Isn’t it great to be given an avenue to express your creativity without being harshly judged? The said concept had jumpstarted the project Microsoft Garage in 2009. The aim was to give Microsoft employees an incubator for their wild yet innovative ideas. The garage was private then, an area where the company openly supported the group to experiment side projects, hackathons, and much brainstorming. Until recently, on October 22, Microsoft Garage opened its doors for public viewing.

Giving Early Experience for Emerging Apps

Microsoft Garage, launched privately in 2009 for Microsoft employees for them to think beyond the realm of Windows, has gone public by announcing that the Garage is now open for consumers to check out. This amazing announcement will excite consumers into testing different new apps that the group has been working on for years or months.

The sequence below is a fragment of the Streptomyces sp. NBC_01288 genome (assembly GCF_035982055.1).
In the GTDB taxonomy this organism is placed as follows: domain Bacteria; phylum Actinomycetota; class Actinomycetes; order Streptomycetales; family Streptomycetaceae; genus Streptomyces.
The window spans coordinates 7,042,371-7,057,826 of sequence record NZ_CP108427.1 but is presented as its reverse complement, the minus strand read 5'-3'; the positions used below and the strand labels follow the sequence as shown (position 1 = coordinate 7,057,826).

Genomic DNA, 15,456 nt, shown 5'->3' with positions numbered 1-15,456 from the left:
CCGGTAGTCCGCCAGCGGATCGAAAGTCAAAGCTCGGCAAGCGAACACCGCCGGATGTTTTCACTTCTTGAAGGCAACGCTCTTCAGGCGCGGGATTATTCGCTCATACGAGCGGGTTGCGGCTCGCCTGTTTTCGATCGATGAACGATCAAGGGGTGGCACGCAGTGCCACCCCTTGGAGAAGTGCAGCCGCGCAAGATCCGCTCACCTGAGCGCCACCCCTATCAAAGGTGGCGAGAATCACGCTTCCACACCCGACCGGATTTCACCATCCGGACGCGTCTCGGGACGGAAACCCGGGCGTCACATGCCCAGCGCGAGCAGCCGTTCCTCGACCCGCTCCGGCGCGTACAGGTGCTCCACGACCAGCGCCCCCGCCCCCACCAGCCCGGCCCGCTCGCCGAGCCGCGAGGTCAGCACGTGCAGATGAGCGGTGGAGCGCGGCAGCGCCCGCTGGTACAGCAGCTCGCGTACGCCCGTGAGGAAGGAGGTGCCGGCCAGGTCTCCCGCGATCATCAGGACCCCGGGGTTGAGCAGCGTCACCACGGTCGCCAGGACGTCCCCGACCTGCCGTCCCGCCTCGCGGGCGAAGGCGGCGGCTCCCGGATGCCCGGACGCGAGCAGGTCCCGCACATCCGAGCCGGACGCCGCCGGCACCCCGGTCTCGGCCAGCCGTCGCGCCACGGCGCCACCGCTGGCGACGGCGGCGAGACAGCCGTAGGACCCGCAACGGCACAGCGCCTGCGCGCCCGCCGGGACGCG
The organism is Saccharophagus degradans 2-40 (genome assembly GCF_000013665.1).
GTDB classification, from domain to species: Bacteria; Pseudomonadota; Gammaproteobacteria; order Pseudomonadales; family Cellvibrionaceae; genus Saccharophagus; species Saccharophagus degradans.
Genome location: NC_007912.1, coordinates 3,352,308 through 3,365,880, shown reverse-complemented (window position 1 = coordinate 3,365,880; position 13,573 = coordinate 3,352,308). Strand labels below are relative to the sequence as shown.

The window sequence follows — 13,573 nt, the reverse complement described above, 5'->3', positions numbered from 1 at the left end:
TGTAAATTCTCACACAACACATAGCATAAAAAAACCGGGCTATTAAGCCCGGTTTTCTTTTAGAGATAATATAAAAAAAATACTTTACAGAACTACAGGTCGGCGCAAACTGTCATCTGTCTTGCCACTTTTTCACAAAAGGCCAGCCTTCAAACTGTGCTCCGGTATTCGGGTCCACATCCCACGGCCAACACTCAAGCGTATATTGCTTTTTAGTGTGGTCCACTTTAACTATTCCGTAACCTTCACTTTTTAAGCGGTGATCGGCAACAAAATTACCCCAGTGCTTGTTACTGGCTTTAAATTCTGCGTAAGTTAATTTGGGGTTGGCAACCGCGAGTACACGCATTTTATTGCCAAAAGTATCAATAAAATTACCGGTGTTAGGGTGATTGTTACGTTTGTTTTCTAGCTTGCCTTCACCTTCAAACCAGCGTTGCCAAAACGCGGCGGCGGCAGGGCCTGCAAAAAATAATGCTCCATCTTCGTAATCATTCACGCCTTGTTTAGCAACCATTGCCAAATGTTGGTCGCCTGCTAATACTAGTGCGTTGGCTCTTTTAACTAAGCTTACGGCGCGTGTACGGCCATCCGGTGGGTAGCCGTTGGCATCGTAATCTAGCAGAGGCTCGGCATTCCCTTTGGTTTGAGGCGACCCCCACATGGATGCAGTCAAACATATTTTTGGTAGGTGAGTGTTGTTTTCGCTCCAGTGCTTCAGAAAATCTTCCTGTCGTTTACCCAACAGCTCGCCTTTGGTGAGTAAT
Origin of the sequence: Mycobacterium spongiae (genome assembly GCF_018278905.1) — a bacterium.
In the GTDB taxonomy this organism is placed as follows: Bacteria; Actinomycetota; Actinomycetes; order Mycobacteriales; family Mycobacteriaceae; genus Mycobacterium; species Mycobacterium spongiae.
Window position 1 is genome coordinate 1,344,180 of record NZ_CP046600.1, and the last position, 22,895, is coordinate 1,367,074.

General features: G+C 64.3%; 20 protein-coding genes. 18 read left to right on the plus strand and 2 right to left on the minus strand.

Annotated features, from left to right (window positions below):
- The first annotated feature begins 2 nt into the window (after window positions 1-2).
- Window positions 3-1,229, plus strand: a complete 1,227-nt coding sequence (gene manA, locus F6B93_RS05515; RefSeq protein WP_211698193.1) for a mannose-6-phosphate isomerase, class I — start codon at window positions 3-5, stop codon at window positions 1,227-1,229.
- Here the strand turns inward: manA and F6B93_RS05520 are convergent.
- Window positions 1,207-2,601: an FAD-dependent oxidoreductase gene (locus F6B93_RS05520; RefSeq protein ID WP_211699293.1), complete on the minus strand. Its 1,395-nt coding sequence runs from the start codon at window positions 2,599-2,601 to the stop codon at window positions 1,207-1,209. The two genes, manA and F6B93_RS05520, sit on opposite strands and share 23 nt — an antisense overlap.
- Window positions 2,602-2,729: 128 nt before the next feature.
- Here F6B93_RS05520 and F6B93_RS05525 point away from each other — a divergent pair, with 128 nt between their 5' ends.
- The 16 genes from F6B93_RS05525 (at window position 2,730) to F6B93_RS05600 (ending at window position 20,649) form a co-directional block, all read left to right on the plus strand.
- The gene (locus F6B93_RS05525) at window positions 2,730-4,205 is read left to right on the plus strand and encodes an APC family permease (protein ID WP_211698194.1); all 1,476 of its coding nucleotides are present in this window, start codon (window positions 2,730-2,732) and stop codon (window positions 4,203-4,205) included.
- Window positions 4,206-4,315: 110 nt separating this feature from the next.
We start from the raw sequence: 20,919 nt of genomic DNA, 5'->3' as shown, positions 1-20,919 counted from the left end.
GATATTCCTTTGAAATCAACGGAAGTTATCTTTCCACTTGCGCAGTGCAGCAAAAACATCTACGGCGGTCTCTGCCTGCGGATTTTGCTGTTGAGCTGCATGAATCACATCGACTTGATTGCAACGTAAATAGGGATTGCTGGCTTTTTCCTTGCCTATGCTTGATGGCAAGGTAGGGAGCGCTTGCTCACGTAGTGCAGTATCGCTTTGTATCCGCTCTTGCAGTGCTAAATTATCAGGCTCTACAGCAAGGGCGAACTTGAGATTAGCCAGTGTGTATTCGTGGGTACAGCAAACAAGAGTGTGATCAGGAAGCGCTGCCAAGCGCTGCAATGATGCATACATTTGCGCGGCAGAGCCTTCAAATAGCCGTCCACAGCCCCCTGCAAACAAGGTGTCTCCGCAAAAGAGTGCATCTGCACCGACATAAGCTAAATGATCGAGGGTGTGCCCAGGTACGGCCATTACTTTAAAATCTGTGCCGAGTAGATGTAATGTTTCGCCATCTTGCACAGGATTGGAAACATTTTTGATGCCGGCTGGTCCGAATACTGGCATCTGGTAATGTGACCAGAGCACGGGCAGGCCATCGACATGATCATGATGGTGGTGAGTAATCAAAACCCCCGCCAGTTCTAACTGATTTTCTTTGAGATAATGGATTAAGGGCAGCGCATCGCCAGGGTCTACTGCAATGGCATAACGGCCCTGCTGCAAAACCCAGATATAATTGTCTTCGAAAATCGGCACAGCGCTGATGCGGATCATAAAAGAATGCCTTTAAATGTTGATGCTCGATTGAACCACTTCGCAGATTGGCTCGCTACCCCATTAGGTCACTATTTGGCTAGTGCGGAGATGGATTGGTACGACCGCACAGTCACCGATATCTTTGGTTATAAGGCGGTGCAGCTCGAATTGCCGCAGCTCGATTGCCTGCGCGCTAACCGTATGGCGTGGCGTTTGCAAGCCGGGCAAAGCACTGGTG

Most apps created in Microsoft Garage works on Android devices and even Xbox One. Now, consumers can get first access to new technologies and provide real feedback regarding their user experience. This could help developers improved their projects more or could serve as a validation that a product is ready for launching.

Debuts with 16 Microsoft Garage Apps

Some of these apps were built from different Microsoft Garage activities such as Hackathons, side projects, and other supported projects. They’re also created both by individual employees, groups, and even interns. The 16 apps on Microsoft Garage were already reviewed by an internal group of Microsoft employees for initial feedback before offering them to the store.

Most projects are productivity apps like Collaborate, Student Planner, and Work Item Studio. Other interesting products include social apps, entertainment, and games, which some have yet to be launched for consumer use.

Interested in Improving Android

As a tech competitor, it’s unusual that Microsoft wants to create apps that are platform-agnostic, especially for Google’s Android operating system. Most products created in the Microsoft Garage are geared on improving the Android experience.

It’s really interesting to see Microsoft builds something that an Android user can take advantage upon. Whatever the reason, it’s partly obvious that they’re making the Android platform a testing ground for their experimental work.